President’s News – 22 October 2021

CW // Discussions of sexual assault and harassment, without explicit detail.


UMSU welcomes the University’s recent Sexual Misconduct Prevention and Response Policy as an important step forward in creating a safer campus. The stand-alone policy, as well as the promise to publish annual figures, were recommendations from the National Students Safety Survey (NSSS) undertaken in 2016, and the top two items on the UMSU Top Ten Priorities list. It is a positive step that after five years, some are being implemented.  


While the announcement of this policy is an important first step, it is a first step that is overdue and incomplete, and with the next iteration of the NSSS underway it appears that it is timed to avoid potential criticism in the next round of recommendations.  

The policy is heavy on words but unsurprisingly light on action. We often hear the Vice Chancellor using strong words when talking about sexual assault and harassment on campus, but just like the VC’s statements, this policy isn’t backed up by concrete processes and actions.  

What UMSU consistently hears from students is that they don’t trust the process devised to deal with disclosure and the reporting of sexual assault and harassment on campus. The new policy does not address these issues. Students expect that the University’s policy would set out what happens when a report is made, who would undertake any investigation and how, and the process by which matters would be resolved. The policy includes none of these critical features so it is highly unlikely that students’ experience of reporting sexual harm will improve until these items are included.  

The new policy fails to explain the training required and standard operating procedures for the investigators and adjudicators who will be responsible for implementing the policy. While the University calls this policy ‘victim-centric and trauma-informed’, it cannot be either of these things until there is transparency about the process and the people involved.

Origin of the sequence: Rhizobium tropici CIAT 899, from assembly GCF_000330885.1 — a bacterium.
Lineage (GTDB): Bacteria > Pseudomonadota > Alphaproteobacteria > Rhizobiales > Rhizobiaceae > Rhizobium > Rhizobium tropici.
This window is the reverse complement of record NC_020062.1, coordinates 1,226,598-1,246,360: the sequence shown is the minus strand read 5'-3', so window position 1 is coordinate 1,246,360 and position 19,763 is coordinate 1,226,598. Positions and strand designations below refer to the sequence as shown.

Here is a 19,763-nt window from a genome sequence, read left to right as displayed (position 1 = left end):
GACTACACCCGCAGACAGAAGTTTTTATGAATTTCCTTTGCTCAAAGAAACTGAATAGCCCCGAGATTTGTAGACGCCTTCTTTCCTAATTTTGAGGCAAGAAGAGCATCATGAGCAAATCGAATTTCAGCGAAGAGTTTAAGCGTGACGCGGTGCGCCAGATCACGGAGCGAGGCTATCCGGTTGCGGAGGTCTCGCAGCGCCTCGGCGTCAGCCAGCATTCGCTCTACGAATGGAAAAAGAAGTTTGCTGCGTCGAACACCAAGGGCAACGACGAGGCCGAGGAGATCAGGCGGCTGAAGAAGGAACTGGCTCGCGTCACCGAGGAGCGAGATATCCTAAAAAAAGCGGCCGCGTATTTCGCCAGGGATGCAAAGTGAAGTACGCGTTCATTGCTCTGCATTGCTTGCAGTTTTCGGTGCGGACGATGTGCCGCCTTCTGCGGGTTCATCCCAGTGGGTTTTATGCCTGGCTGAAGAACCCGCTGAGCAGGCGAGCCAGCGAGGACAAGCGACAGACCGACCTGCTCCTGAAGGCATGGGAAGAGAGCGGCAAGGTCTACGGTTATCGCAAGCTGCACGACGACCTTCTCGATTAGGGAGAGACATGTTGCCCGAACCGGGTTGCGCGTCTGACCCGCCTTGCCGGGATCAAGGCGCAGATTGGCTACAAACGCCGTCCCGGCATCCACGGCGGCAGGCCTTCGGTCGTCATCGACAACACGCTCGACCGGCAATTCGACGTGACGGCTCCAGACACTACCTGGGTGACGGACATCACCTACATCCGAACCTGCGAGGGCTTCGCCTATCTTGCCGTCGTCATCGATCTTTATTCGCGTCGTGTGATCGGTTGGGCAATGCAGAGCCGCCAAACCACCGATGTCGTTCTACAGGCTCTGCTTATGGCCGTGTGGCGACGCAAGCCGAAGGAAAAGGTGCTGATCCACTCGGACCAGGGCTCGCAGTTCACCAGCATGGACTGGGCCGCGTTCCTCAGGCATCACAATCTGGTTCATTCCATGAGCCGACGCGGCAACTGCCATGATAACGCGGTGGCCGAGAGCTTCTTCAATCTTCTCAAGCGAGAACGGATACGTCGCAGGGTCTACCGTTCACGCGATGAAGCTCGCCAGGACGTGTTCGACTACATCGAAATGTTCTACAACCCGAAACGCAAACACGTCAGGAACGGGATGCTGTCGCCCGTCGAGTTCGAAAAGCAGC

For this policy to be successful, there also needs to be an acknowledgement from the University that they have lost our trust through actions that don’t meet up with their words.  

Just this year, Professor Alan Lopez was the subject of an independent investigation which found that he, on the balance of probabilities, had ‘behaved inappropriately’ towards a female colleague. Lopez not only kept his job at the University, but had an award named after him. 

And last year, a $700,000 payout was made to another Professor accused of sexual assault, who retired, complete with farewell party.  

Time and time again, we have heard about a “zero-tolerance approach” from the Vice Chancellor and the University, but in practice zero tolerance means zero action.  

UMSU continues to call on the University to implement all 10 of UMSU’s priorities to achieve a safer campus. Until the University does this there will continue to be a vacuum of action at a University that has done too little too late.  


Link: University of Melbourne Sexual Misconduct Prevention and Response Policy.

Link: UMSU’s Top Ten Priorities List – Zero Tolerance for Zero Action.


If the contents of this article has caused you distress, or you need further support:

Centre Against Sexual Assault House: Phone 24 Hour hotline: 03 9635 3610
1800 Respect: Phone: 1800 737 732, Interpreter: 13 14 50
UMSU Sexual Harm and Response Coordinator; Dr. Patrick Tidmarsh Email:
UniMelb Safer Communities: Phone: 9035 8675


Additionally, UMSU has created the following webpage which has some similar resources but is catered for students facing relationship violence during the lockdown:


Media requests: